If you set about drawing flowers, it isn't long before you hit upon a daisy. In fact, a daisy might be the very first flower that comes to mind.
The daisy has been appearing in artwork for quite some time - carvings dating back as far as 3000BC depict our beloved daisy. And the daisy predates us humans by quite a considerable period. Daisies appeared shortly after the demise of the dinosaurs about 50 to 60 million years ago.
I have to admit, I tend to only think of the yellow centred, white petaled variety as a daisy. That gave me pause today. I do love white flowers. But today I didn't really want to paint a white flower. I'm not sure why this troubled me at all - I am putting a face on the daisy.... Having made that leap from reality... surely the colour I choose for the petals seems neither here nor there!
However, I did some research and found to my delight that the daisy comes in so very many stunning forms and colours. There are over 4000 species of daisies. Daisies are found everywhere in the world except for Antarctica. They survive in both wet and dry habitats. Daisies have a biennial life cycle, meaning they last for two years. Some of their relatives include echinacea, arnica, artichokes and endives. If you want to see some wonderful photographs and learn more about the delightful daisy head over to this rather glorious website.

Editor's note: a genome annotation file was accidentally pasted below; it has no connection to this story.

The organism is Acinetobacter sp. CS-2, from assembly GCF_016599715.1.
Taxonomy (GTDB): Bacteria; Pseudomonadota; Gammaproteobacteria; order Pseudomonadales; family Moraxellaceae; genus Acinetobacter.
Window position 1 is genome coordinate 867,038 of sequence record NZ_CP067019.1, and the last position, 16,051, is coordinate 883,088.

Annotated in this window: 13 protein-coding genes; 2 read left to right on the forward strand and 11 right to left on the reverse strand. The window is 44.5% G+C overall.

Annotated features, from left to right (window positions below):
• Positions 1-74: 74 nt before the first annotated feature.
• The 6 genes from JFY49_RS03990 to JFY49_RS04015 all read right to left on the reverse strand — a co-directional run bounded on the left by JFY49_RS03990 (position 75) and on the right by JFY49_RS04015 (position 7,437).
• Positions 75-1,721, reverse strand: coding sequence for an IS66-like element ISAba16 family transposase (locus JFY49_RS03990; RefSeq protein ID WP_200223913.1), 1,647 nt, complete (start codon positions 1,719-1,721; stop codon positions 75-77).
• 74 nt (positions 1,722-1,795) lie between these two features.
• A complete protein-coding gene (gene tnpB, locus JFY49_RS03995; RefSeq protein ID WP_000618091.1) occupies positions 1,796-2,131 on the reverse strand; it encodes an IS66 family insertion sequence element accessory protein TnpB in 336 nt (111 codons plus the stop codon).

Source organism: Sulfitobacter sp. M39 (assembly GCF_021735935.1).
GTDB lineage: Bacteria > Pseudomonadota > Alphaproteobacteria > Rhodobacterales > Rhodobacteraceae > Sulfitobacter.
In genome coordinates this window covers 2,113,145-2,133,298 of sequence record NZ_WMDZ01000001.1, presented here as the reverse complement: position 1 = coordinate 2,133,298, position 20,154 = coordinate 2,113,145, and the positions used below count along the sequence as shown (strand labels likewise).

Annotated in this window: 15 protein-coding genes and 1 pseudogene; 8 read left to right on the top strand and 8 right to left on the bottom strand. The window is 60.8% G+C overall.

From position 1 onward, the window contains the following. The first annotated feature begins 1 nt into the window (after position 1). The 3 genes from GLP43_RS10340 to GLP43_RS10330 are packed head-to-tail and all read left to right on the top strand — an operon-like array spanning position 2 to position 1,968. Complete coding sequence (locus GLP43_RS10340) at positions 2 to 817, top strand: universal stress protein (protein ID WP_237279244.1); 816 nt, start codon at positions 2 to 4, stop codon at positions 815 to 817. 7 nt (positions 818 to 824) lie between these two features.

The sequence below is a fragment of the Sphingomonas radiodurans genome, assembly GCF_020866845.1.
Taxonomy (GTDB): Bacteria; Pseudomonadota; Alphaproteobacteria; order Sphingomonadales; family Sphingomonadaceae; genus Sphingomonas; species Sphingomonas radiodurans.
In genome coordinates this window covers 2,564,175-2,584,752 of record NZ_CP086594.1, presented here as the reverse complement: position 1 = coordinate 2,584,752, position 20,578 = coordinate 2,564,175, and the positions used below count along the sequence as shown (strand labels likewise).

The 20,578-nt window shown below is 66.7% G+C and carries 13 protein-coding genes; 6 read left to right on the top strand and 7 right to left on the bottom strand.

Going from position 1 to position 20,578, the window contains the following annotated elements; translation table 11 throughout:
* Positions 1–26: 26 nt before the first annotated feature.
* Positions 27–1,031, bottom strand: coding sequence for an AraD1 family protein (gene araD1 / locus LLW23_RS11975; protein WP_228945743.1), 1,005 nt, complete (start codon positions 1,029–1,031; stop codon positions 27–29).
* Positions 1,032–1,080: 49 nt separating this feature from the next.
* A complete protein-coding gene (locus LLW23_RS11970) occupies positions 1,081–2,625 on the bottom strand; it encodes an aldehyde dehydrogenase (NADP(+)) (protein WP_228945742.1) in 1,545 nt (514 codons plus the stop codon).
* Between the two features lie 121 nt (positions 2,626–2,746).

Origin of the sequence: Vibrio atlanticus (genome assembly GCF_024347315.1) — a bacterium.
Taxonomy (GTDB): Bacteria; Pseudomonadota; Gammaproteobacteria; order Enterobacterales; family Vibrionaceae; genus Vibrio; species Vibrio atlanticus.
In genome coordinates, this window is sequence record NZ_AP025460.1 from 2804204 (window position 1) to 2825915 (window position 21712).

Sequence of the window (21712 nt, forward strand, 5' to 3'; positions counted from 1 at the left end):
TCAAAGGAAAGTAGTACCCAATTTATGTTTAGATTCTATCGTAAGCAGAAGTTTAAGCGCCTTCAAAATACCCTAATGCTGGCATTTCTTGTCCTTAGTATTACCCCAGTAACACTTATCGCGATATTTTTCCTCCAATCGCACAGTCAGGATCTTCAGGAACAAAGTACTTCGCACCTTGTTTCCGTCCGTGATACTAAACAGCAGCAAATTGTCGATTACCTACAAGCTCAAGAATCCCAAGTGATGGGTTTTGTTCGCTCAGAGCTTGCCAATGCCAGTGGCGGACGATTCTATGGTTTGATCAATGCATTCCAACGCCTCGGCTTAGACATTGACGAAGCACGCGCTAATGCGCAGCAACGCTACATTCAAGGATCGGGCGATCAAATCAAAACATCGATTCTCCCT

The daisy is said to have been Queen Victoria's favourite flower. Not only has it featured in artwork, it has inspired many a poet. Euripides, Chaucer, Shakespeare, Shelley, and Wordsworth to name just a very few.
It was Goethe's Marguerite who first pulled the petals from the daisy saying 'he loves me, he loves me not'. That cute, romantic notion has endured. In 1892, Harry Dacre wrote the song Daisy Bell which we all know....
Daisy, daisy, give me your answer do...
For a humble and commonly found flower, the daisy is certainly an impressively significant and enduring symbol.